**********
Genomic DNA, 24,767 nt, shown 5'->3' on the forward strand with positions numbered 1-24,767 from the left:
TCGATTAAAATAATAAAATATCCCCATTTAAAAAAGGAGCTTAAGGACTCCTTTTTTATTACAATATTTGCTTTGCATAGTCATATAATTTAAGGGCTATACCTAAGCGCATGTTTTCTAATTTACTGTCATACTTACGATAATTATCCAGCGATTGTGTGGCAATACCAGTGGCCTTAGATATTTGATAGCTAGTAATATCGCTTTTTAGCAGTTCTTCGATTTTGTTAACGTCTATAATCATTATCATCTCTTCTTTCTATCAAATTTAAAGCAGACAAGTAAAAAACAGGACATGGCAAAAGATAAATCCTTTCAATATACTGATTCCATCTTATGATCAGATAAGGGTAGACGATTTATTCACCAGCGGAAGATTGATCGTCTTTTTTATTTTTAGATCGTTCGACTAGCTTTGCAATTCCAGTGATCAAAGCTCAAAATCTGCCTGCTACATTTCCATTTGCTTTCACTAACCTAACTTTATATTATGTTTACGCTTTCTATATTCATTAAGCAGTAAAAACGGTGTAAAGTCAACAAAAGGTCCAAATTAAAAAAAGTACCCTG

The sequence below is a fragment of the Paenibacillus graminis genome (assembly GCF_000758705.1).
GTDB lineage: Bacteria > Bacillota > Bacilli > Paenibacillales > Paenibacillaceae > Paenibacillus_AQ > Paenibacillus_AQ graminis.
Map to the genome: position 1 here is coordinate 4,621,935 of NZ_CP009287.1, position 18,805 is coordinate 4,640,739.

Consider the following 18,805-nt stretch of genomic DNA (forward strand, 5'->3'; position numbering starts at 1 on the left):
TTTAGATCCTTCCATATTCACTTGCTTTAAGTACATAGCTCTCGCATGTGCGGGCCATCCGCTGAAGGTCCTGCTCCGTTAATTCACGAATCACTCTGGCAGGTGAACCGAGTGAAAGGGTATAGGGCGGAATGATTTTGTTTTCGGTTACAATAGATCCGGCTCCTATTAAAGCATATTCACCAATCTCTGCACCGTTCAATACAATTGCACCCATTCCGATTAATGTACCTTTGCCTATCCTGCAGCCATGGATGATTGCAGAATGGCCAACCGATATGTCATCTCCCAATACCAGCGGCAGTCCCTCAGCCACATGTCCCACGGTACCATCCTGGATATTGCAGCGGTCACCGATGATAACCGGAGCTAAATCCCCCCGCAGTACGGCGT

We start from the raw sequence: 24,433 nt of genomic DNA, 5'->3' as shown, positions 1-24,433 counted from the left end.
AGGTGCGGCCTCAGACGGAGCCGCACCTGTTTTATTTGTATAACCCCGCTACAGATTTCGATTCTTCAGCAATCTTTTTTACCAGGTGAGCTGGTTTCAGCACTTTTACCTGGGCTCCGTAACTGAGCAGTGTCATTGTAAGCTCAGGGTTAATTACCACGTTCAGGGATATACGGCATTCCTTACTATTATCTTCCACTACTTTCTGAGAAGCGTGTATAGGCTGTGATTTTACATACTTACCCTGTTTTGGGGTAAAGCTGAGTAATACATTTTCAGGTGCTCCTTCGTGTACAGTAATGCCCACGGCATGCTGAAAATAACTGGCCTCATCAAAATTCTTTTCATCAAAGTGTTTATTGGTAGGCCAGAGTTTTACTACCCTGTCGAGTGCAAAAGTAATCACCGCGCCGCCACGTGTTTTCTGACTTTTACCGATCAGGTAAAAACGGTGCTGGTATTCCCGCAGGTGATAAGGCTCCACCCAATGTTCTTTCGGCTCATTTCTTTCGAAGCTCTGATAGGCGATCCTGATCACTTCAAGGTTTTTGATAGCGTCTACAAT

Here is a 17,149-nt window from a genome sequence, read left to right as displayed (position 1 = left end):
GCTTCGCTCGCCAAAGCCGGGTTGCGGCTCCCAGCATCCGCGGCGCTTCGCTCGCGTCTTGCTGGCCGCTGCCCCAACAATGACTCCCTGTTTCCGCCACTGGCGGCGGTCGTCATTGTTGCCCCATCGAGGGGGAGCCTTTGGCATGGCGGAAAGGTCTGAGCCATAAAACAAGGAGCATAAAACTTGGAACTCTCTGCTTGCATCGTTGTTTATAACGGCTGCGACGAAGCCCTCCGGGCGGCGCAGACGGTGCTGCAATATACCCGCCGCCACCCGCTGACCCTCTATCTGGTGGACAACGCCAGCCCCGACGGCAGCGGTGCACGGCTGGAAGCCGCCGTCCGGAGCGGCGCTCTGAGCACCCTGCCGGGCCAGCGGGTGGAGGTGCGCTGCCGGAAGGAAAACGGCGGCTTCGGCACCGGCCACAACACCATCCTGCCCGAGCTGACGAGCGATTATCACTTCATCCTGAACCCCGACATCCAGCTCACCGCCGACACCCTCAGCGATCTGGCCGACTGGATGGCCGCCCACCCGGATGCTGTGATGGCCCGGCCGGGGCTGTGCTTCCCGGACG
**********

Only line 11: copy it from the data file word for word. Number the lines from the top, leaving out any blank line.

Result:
GCTTCGCTCGCCAAAGCCGGGTTGCGGCTCCCAGCATCCGCGGCGCTTCGCTCGCGTCTTGCTGGCCGCTGCCCCAACAATGACTCCCTGTTTCCGCCACTGGCGGCGGTCGTCATTGTTGCCCCATCGAGGGGGAGCCTTTGGCATGGCGGAAAGGTCTGAGCCATAAAACAAGGAGCATAAAACTTGGAACTCTCTGCTTGCATCGTTGTTTATAACGGCTGCGACGAAGCCCTCCGGGCGGCGCAGACGGTGCTGCAATATACCCGCCGCCACCCGCTGACCCTCTATCTGGTGGACAACGCCAGCCCCGACGGCAGCGGTGCACGGCTGGAAGCCGCCGTCCGGAGCGGCGCTCTGAGCACCCTGCCGGGCCAGCGGGTGGAGGTGCGCTGCCGGAAGGAAAACGGCGGCTTCGGCACCGGCCACAACACCATCCTGCCCGAGCTGACGAGCGATTATCACTTCATCCTGAACCCCGACATCCAGCTCACCGCCGACACCCTCAGCGATCTGGCCGACTGGATGGCCGCCCACCCGGATGCTGTGATGGCCCGGCCGGGGCTGTGCTTCCCGGACG